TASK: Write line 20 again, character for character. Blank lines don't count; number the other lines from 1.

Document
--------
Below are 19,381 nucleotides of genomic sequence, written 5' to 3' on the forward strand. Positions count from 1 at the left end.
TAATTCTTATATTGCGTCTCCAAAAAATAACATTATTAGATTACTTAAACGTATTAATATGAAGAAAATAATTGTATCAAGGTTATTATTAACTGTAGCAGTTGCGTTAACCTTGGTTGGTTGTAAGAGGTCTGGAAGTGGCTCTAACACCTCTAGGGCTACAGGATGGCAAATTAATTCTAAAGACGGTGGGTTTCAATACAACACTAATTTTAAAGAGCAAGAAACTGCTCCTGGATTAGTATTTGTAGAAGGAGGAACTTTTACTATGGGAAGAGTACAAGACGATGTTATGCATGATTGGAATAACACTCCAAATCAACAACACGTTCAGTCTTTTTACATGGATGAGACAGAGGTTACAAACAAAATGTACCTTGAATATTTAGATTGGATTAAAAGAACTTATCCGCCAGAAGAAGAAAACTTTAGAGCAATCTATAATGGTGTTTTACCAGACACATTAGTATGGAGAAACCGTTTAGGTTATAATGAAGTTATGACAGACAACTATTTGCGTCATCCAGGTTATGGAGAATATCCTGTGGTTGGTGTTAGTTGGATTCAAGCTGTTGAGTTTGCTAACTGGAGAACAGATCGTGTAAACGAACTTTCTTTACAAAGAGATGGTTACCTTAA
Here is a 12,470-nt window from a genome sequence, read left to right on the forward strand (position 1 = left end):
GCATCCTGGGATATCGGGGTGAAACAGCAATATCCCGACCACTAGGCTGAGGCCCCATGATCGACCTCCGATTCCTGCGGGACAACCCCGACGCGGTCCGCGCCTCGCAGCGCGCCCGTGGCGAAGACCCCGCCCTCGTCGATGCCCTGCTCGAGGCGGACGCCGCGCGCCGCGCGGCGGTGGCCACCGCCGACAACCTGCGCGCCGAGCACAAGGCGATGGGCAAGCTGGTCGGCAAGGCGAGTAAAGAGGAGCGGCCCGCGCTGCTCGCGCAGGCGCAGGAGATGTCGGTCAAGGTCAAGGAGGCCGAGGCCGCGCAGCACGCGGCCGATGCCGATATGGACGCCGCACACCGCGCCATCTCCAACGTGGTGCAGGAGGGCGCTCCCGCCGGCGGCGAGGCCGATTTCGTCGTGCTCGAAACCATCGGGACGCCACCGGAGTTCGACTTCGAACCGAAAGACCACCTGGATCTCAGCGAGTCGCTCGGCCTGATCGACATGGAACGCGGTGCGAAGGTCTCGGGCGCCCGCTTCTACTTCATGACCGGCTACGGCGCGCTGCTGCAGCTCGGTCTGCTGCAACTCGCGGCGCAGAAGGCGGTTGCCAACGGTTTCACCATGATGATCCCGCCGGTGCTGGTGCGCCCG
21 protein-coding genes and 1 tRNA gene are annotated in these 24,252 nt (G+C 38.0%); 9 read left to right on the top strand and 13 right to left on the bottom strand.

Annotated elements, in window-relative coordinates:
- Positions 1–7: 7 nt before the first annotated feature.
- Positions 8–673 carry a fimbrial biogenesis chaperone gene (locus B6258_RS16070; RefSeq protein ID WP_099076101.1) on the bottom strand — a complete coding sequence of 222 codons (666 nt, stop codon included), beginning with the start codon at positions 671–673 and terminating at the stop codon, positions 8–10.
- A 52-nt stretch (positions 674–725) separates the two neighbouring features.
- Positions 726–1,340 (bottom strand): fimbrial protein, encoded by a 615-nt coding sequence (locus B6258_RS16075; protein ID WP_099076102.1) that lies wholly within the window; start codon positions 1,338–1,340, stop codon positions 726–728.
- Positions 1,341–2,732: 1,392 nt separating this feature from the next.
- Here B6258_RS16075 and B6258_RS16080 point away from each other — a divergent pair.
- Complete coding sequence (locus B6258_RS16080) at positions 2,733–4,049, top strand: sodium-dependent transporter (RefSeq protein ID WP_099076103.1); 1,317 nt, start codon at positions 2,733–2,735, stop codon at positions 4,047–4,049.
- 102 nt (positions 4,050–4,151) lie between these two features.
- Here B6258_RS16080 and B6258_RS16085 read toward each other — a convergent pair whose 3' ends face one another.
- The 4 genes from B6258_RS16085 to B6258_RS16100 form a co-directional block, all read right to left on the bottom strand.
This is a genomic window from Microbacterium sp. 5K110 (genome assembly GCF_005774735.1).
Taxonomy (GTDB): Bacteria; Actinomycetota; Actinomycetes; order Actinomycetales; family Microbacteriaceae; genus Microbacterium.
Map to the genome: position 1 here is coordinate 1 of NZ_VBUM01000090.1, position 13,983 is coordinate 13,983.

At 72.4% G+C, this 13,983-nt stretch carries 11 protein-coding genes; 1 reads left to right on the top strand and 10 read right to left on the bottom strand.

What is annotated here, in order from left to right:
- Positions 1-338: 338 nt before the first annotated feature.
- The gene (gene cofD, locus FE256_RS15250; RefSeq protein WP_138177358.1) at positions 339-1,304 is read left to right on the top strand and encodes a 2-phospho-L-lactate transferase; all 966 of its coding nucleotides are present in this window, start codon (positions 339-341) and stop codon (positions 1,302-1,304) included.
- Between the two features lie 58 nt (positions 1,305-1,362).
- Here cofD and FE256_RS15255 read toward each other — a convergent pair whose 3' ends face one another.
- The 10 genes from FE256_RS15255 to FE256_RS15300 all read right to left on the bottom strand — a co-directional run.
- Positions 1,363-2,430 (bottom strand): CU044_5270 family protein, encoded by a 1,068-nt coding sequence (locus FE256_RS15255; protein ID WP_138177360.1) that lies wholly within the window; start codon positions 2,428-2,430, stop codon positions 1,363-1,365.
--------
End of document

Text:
At 72.4% G+C, this 13,983-nt stretch carries 11 protein-coding genes; 1 reads left to right on the top strand and 10 read right to left on the bottom strand.